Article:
If I had about 40 extra hours in my day with childcare provided, I would not be short on ways to spend my time. My mental list includes a bit more sewing, reading and – to be honest – Bible study. Not in the Kay Arther kind of way, though I’m sure that’s fine. But I just have a lot of questions that I’d love to spend time looking at. Such as, you say?
One of them is how geography works within the greater Story. Any good literature teacher will tell you that “setting” is a key component to story (and as I write that, I’m prone to wonder what Don Miller would chime in as well). It’s an element often not discussed when we dig out a passage, but one I think that if pondered, would give the Bible a bit more colour (see the Brittish spelling? That’s in honour of Adele. I dreamt in her accent after watching the pre-Grammy special on her).
For example, Egypt and Assyria. They take on almost human properties – both ladies, I believe – who appear in Israel’s growth process. Egypt is the land of escape and bondage. There seems to be a tendency that when life is difficult in Israel – like, say, a famine – Egypt always has what’s needed to survive. There’s a real shine to what she has going on. Like baby weight is never an issue and she wears hoop earrings to the grocery store. “Come on over,” she prrrrs, “I’ll show you how it’s done.”
But Israel always looses herself there. The shine and sparkle lead to entrapment. She becomes a slave to it all and looses her freedom to decide. Israel eventually ends up on Dr. Phil, where God confronts her and says, “You have the power to decide on your next tomorrow.” And with the boost, she finally escapes to freedom again, after a makover in the Red Sea.
Then there’s Assyria. She shows up a bit more in the Prophets, which would be my first land of more study if the extra hours really did show up. But when Assyria makes her presence known, it’s typically because Israel got all huffy about God and decided to do things on her own. Like a teenager who keeps coming home after curfew, despite numerous warnings from parents that a) you should obey and b) it’s not a wise idea because nothing good happens after 11, she suddenly finds herself in jail after a night of joyriding. And Assyria is the one who puts her under lock-and-key. Assyria also takes on that arch nemesis feel, boasting about how now that Israel is doing time, Assyria will go and steal her boyfriend. (Yes, this analogy is veering dangerously close to The Young and the Restless). Finally, after enough tears and letters, God arrives, pays the bail, and Israel gets to go home, but her head hangs a little low, her swagger a little muted.
These characters of Egypt and Assyria simply play the role that God put them in. No more that we can blame Edward Norton for taking on creepy-guy roles like in Fear, can we blame these characters for guiding the story of Israel. But in general, the attitude toward these folks is one of disgust. Because they’ve not really been alleys in the past, they don’t make the Israel’s friend list. So it goes for those who build in our sanctification rather than our confidence boosting.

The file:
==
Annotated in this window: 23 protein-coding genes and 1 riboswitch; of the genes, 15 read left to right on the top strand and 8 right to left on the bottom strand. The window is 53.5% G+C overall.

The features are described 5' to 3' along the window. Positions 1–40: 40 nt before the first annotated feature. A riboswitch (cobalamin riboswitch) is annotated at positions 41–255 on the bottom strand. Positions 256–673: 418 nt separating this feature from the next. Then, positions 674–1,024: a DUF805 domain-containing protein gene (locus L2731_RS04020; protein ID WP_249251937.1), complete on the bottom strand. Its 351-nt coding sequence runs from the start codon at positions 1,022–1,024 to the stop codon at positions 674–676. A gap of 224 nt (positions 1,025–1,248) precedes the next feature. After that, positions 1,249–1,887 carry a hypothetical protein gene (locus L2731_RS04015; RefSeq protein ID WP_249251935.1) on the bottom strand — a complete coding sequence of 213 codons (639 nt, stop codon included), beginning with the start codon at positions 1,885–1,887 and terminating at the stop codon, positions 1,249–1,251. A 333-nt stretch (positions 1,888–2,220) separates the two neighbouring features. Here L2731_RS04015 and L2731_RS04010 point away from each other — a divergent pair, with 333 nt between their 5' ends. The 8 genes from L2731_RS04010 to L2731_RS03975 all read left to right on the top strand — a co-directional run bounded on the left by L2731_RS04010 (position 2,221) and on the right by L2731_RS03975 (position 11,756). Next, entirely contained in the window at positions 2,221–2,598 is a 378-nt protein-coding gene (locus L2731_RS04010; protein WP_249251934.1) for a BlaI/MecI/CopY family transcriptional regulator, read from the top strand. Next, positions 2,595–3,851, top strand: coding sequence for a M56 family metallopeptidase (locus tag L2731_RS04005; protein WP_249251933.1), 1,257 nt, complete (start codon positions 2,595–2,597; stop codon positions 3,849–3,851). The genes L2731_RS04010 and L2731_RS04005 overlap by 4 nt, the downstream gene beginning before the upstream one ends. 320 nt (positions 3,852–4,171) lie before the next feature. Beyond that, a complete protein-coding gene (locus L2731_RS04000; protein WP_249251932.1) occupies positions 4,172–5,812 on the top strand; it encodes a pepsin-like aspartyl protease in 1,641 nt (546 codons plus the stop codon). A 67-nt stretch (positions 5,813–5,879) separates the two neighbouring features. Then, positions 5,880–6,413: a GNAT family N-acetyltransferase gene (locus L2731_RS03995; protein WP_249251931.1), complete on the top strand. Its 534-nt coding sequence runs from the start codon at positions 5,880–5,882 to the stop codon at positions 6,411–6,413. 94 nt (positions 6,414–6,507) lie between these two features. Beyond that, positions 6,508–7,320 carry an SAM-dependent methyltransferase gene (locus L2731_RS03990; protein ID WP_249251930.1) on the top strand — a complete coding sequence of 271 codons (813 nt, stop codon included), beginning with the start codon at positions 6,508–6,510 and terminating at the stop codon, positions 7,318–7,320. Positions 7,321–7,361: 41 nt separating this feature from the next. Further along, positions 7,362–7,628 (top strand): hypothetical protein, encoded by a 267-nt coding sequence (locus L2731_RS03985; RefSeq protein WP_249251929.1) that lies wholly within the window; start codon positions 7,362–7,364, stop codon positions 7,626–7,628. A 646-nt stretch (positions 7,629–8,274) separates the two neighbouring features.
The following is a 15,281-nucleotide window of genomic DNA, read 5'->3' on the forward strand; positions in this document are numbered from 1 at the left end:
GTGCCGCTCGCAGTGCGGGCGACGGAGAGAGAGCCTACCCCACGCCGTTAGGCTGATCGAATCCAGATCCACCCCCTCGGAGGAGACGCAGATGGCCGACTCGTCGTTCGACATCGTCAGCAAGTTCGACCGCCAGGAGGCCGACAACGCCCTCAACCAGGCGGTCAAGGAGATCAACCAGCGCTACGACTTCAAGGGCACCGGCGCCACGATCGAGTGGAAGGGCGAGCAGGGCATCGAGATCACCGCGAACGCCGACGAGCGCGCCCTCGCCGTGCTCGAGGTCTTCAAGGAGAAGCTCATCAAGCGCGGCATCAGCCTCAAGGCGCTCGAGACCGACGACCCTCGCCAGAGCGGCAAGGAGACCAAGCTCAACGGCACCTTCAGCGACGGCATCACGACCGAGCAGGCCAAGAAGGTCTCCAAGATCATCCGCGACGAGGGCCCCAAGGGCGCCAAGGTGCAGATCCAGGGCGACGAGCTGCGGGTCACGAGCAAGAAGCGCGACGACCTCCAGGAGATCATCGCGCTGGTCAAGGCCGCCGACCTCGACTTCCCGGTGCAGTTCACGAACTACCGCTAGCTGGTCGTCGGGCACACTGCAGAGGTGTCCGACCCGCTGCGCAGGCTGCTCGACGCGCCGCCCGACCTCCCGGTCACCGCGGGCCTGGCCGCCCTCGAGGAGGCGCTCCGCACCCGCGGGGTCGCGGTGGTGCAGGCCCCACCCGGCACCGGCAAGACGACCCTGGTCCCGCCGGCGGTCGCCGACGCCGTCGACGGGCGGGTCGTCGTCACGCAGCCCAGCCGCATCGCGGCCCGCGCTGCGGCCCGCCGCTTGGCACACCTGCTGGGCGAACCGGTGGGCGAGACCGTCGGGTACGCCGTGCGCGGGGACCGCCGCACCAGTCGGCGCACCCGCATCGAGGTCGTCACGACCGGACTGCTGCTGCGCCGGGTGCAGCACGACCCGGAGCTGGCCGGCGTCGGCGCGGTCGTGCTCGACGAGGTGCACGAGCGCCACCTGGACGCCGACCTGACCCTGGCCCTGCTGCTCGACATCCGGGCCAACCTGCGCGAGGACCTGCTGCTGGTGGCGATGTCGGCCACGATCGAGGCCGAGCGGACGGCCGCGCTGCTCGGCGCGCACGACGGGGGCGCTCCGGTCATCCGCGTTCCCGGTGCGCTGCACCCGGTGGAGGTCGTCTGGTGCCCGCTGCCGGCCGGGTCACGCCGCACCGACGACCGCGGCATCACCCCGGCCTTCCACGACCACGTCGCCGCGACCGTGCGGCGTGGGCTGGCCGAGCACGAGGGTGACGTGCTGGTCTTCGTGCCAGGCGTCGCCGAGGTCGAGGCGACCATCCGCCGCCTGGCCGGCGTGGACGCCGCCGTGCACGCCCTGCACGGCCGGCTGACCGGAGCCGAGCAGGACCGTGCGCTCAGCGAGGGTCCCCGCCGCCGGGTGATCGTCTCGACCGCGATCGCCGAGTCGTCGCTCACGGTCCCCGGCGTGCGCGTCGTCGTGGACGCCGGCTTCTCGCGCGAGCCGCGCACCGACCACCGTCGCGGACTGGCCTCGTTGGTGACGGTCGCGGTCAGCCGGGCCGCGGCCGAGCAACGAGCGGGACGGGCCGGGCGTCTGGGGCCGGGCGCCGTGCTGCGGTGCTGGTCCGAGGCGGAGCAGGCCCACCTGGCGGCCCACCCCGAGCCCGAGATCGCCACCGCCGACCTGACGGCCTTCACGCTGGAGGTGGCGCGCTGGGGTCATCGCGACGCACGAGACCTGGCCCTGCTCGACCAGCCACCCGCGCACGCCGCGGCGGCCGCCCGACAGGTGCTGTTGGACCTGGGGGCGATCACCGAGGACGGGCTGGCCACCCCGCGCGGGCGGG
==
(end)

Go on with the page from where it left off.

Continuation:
But hidden away in the prophet Isaiah (20:24-45), we read: On that Day, Israel will take its place alongside Egypt and Assyria, sharing the blessing from the center. God-of-the-Angel-Armies, who blessed Israel, will generously bless them all: “Blessed be Egypt, my people! … Blessed by Assyria, work of my hands! … Blessed be Israel, my heritage!”
In the day we seem to be leaning toward, God’s going to share with the characters who haven’t always rubbed us the right way. When we arrive, we won’t be alone on the podium. Those competitors who were racing alongside, perhaps even taunting us or trash talking along the way, will get to share in our glory.
Jesus spoke so much about “love your enemy” and it’s one of those tough mandates that we enjoy more in theory than in practice. I think the tendency is to leave it other-worldly. Like when someone cuts you off in traffic and, from the safety of your own car, you just “let” them go first. But the tough stuff of loving people who rub you the wrong way, or simply don’t help you when you find yourself in a jam, those are the enemies that often don’t get love. We might be able to rustle up some apathy, but love?
But if we can’t love them now, what makes us think we’ll do any better when we share space with them in heaven? God doesn’t just rid of us challenges in the celestial world. Heaven is seeming more to me as the place where we’ve finally “arrived.” Today is another day that we’re journeying toward What Is To Come. And Jesus made it clear that today is another day that we can live in the ways he’s shown us. It’s time to let go of the fact that “that guy” or “She” has done something less than edifying to you and realize that they will share the kingdom as well. How will you love them for it?